“Jimmy” takes it back to the days of 60's girl groups with oohs, 3-part harmonies and handclaps galore. It’s got that sunny-but-sad retro thing going on, too, with lyrics like “why am i so down/even though you are around?”
The She’s play Bottom of the Hill on December 3 with Tijuana Partners and Melted Toys.
SHE'S @ KZSC
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That being said, let me introduce you to our first of two guests for tomorrow night's program, The S...That being said, let me introduce you to our first of two guests for tomorrow night's program, The SHE'S.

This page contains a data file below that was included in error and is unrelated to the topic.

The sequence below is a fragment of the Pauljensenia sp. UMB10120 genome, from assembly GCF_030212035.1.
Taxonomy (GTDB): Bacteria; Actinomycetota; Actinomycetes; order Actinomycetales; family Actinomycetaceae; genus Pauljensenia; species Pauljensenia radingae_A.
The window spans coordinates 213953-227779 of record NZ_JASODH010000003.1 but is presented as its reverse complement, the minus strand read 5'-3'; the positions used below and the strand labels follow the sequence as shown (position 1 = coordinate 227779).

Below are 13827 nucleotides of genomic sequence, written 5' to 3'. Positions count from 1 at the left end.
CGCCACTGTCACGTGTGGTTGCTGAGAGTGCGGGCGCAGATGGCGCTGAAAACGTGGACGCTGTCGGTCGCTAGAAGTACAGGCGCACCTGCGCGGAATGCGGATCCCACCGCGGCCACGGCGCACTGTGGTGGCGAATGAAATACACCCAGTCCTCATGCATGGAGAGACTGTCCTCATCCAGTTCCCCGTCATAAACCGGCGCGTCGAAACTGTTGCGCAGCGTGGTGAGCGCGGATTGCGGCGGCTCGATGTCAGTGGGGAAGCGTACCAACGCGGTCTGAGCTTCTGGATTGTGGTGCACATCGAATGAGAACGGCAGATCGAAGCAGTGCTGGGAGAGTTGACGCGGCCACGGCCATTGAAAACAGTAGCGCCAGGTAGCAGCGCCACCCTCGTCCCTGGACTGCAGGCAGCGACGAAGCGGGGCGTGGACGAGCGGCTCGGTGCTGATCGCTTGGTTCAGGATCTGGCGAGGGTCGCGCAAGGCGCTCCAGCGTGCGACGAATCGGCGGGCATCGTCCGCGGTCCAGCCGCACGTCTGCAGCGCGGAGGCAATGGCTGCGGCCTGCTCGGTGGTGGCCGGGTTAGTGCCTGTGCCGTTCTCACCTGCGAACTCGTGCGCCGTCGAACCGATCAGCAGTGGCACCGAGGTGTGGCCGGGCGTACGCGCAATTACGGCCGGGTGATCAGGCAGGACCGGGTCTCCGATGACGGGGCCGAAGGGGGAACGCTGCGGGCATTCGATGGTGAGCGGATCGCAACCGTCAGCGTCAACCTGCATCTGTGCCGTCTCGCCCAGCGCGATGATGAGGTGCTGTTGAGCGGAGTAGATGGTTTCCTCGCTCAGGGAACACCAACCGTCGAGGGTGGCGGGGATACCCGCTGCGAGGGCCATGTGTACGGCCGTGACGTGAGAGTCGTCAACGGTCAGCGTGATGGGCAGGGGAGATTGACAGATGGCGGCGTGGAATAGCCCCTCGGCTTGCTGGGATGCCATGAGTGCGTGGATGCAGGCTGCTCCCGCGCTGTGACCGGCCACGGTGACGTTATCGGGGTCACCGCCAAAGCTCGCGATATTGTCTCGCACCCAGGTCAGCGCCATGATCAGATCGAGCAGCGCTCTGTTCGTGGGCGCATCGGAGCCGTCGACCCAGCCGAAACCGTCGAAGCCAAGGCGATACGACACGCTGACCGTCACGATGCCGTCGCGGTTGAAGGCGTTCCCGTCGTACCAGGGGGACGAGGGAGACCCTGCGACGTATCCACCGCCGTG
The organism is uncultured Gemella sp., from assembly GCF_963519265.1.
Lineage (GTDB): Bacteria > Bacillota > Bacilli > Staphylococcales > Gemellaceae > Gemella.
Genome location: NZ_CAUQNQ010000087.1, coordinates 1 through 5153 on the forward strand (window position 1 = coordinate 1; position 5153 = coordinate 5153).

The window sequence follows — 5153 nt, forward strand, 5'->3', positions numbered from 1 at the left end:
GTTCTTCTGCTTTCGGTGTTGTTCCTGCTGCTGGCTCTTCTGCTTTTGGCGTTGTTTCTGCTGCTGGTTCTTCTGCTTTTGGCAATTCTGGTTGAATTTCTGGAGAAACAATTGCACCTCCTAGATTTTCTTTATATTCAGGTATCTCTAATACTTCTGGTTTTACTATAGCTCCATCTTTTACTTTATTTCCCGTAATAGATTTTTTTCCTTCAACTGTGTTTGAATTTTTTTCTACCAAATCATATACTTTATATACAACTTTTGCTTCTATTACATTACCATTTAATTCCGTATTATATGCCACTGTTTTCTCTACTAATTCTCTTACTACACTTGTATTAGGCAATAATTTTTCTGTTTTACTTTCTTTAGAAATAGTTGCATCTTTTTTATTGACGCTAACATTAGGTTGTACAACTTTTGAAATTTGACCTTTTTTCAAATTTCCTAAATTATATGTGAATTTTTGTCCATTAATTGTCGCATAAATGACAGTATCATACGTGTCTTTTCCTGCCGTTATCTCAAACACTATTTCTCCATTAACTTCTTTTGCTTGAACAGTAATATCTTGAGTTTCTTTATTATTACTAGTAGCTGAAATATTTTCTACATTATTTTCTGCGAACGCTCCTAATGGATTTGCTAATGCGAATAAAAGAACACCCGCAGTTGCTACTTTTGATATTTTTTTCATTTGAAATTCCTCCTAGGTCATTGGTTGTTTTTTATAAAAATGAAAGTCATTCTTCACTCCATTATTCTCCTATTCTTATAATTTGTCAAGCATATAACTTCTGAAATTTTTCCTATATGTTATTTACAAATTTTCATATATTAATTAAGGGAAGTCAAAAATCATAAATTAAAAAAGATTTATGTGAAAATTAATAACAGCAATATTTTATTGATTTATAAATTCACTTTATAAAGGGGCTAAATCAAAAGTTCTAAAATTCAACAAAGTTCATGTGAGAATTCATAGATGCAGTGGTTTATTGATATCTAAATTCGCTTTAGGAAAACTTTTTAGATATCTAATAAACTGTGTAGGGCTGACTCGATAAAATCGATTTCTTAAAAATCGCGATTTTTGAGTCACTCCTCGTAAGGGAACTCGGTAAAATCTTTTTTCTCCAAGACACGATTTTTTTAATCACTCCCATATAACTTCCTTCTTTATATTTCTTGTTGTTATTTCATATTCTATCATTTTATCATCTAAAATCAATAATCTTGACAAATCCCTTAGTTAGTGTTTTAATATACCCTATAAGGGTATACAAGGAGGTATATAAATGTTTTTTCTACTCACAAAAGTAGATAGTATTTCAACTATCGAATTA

Hailing from San Francisco, The SHE'S are proof positive that making great music has no arbitrary age requirement. Much has been made of the group members' relative youth (they're in high school), but one need not delve too far into their music to find out that the band's ability to craft melodies with quality pop sensibilities reaches far beyond what one would expect for a group of musicians their age. Their sound can be described as indebted to the likes of the Shangri-Las, Herman's Hermits and the Beach Boys as far as structure goes, but The SHE'S bring that 50s-60s surf pop style of music into the modern era, having caught the attention of groups like AB & The Sea, Best Coast and Christopher Owens of Girls (who subsequently put the group on the map by having them open their Fillmore show last October).
CAFE du Nord